Streaming as a whole—including for entertainment, houses of worship, education, and enterprise—rode the pandemic to heights previously anticipated to come in another 8–10 years. The industry went over the top (no pun) in terms of expectations and delivery. Yet, here in early 2023, if we look across the industry, we see accelerated decline in revenues, subscribers, and premium content.

With Netflix losing subscribers through the first two quarters of 2022, Disney+ posting its first quarter of subscriber loss in Q1 2023, the merger of several streaming services (see Adrian Pennington’s Streamticker article on page 76), and a pullback in exclusive content production budgets, there’s uncertainty and concern about both growth and outsized infrastructures. Research from State of Streaming surveys (go2sm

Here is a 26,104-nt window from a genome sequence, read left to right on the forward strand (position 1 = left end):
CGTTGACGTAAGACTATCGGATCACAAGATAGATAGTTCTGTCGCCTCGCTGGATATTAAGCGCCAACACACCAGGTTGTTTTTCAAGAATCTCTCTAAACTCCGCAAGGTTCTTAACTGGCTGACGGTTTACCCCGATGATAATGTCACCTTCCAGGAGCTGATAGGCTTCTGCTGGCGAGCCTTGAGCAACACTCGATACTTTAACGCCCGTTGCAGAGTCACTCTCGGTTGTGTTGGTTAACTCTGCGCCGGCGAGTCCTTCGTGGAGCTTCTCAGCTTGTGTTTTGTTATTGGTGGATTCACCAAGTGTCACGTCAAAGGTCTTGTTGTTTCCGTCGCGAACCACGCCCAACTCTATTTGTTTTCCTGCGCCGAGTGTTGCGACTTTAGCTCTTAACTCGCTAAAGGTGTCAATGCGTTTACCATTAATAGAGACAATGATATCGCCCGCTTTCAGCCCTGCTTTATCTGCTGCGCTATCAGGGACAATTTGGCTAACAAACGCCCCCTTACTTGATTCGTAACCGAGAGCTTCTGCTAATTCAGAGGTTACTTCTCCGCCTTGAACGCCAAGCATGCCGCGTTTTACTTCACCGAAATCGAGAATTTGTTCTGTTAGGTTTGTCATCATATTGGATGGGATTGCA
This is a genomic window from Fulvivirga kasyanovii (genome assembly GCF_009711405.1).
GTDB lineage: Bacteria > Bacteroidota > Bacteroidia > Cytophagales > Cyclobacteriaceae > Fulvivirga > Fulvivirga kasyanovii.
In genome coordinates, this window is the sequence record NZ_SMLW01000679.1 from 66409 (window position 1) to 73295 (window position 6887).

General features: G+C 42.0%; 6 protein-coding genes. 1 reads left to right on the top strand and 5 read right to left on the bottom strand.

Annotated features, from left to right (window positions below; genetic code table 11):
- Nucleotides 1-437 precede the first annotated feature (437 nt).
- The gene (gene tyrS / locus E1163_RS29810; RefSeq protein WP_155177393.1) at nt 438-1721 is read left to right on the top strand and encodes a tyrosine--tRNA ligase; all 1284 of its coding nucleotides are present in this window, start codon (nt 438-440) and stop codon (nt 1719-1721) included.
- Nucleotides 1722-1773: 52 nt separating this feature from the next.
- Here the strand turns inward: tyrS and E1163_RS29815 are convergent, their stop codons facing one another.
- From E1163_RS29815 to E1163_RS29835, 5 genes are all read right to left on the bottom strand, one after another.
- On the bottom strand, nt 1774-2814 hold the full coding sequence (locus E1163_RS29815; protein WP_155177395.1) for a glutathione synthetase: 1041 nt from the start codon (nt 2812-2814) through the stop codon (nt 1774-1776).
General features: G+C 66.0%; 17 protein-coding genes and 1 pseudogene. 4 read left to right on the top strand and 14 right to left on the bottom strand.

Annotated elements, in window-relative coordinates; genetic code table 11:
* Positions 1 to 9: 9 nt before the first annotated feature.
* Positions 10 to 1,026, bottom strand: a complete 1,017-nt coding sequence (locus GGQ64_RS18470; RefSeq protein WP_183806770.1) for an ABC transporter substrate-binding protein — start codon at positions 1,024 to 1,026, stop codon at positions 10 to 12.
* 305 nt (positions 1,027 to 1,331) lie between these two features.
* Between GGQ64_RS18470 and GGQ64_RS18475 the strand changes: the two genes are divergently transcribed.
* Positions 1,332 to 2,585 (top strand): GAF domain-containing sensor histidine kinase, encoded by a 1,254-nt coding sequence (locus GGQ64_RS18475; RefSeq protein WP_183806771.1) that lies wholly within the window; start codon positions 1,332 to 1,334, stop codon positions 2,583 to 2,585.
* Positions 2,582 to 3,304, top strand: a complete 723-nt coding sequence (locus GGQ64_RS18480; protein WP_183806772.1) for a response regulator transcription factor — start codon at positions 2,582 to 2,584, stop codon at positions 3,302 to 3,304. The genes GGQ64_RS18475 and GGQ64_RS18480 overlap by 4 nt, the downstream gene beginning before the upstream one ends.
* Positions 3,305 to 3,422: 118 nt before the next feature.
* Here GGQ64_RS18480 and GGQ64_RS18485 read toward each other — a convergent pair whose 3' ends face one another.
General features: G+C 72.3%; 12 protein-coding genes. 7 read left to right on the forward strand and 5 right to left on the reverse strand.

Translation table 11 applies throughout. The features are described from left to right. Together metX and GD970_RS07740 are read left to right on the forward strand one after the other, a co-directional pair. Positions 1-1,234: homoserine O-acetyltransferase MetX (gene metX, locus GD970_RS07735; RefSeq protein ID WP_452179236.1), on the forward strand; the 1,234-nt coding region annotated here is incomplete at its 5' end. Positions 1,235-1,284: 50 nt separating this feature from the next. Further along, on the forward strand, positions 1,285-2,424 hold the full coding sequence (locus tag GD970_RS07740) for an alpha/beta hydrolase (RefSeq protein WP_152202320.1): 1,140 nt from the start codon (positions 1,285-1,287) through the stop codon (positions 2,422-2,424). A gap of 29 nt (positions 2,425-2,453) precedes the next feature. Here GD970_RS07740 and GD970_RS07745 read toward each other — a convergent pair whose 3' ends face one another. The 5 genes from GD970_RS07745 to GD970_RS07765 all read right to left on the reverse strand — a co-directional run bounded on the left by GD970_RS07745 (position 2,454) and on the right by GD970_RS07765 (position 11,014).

) that I presented at recent Streaming Media events in Boston and Southern California indicates that once our industry went over the top in terms of scale, it assumed the opposite of the corporate IT departments, with ad- and subscription-based entertainment services acting as if the bump in viewership would continue unabated.

Even in the enterprise space, there’s sobering news. Zoom, the workhorse of the pandemic, which achieved unicorn status almost overnight, is facing a slowdown in usage. In some ways, it’s not unexpected, since the video-based collaboration that was integral to keeping up with colleagues during the pandemic has now been replaced by one part fatigue and one part skepticism that every call needs to involve video (or for that matter, a computer), as many Google Meet, Microsoft Teams, or Zoom calls could just as easily be handled as a phone call rather than a video call in audio-only mode.